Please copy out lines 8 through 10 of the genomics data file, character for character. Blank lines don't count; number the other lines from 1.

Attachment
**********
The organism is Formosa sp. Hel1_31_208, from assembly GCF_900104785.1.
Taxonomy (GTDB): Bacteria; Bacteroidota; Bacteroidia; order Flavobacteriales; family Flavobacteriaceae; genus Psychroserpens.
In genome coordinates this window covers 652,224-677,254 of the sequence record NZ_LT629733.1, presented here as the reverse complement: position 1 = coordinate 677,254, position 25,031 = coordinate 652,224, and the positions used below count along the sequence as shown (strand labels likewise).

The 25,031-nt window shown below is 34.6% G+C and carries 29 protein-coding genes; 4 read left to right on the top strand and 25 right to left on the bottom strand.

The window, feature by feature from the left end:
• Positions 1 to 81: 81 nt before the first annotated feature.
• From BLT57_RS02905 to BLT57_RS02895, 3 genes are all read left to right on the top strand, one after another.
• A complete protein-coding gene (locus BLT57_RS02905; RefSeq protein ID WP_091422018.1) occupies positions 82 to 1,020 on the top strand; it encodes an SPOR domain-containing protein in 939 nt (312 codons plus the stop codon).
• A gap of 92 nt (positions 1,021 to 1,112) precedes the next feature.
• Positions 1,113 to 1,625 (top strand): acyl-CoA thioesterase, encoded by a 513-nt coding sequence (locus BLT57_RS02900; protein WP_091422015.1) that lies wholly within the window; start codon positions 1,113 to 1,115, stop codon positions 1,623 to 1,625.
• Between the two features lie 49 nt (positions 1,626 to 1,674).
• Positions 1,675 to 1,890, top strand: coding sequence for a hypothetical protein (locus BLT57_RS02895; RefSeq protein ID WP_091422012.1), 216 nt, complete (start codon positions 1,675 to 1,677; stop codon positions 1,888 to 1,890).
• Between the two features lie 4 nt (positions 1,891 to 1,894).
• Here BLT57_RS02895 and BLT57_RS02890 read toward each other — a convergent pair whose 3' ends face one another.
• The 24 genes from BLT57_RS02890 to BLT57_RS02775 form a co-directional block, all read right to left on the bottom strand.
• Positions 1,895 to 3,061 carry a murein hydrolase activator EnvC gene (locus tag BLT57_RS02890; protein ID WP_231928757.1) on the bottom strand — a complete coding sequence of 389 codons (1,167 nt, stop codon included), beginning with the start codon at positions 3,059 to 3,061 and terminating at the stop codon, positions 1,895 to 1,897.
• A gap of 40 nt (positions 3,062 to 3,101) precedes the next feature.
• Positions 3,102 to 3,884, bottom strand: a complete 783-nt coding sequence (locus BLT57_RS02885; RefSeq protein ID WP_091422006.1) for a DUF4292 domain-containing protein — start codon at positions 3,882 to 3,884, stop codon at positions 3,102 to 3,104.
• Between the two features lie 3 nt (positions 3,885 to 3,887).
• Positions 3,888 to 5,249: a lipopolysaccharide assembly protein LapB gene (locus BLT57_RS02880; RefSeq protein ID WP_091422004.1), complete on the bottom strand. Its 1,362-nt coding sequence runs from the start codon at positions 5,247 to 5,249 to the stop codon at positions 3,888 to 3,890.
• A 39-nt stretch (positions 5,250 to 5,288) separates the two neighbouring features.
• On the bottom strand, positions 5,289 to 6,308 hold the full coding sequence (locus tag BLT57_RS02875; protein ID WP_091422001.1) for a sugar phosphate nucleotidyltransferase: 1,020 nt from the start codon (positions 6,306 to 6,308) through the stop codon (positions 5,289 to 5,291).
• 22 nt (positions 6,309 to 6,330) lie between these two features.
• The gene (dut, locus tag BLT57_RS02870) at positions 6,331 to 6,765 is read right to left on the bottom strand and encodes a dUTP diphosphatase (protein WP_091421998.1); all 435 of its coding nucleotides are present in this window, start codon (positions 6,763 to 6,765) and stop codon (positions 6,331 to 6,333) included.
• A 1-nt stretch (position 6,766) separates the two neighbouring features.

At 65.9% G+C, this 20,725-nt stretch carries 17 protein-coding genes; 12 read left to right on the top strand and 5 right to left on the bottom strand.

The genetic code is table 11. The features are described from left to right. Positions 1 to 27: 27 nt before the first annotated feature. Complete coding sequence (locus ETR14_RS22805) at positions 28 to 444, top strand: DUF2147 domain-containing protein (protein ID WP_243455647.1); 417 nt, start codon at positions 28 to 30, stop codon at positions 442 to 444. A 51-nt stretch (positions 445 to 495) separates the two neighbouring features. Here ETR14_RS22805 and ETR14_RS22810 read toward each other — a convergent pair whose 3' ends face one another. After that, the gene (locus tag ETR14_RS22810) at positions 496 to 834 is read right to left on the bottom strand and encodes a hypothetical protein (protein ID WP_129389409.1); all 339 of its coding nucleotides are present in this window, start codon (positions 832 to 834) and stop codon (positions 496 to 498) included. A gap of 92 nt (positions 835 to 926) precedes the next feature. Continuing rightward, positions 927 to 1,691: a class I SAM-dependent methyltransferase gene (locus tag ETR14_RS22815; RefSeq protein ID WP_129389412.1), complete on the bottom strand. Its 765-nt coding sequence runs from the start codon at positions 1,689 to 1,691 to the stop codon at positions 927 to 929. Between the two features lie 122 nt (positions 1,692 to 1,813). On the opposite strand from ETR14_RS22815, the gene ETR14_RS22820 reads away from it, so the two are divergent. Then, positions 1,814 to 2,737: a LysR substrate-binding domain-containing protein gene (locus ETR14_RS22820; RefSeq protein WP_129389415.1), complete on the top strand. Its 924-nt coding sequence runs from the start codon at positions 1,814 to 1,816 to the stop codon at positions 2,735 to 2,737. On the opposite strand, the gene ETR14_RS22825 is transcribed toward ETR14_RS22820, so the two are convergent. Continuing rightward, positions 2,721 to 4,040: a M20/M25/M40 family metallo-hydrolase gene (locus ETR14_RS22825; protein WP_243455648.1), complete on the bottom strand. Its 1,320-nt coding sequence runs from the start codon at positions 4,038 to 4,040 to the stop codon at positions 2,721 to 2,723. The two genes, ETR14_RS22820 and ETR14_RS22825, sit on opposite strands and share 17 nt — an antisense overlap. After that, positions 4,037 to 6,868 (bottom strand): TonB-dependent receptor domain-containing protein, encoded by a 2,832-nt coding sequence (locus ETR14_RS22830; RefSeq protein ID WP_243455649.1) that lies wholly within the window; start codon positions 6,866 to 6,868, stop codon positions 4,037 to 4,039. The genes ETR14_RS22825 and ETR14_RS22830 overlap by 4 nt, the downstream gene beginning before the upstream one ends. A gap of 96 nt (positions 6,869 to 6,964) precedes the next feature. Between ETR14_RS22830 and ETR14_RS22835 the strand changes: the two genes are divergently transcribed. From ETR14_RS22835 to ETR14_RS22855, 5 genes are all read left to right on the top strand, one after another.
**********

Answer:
• A complete protein-coding gene (locus BLT57_RS02905; RefSeq protein ID WP_091422018.1) occupies positions 82 to 1,020 on the top strand; it encodes an SPOR domain-containing protein in 939 nt (312 codons plus the stop codon).
• A gap of 92 nt (positions 1,021 to 1,112) precedes the next feature.
• Positions 1,113 to 1,625 (top strand): acyl-CoA thioesterase, encoded by a 513-nt coding sequence (locus BLT57_RS02900; protein WP_091422015.1) that lies wholly within the window; start codon positions 1,113 to 1,115, stop codon positions 1,623 to 1,625.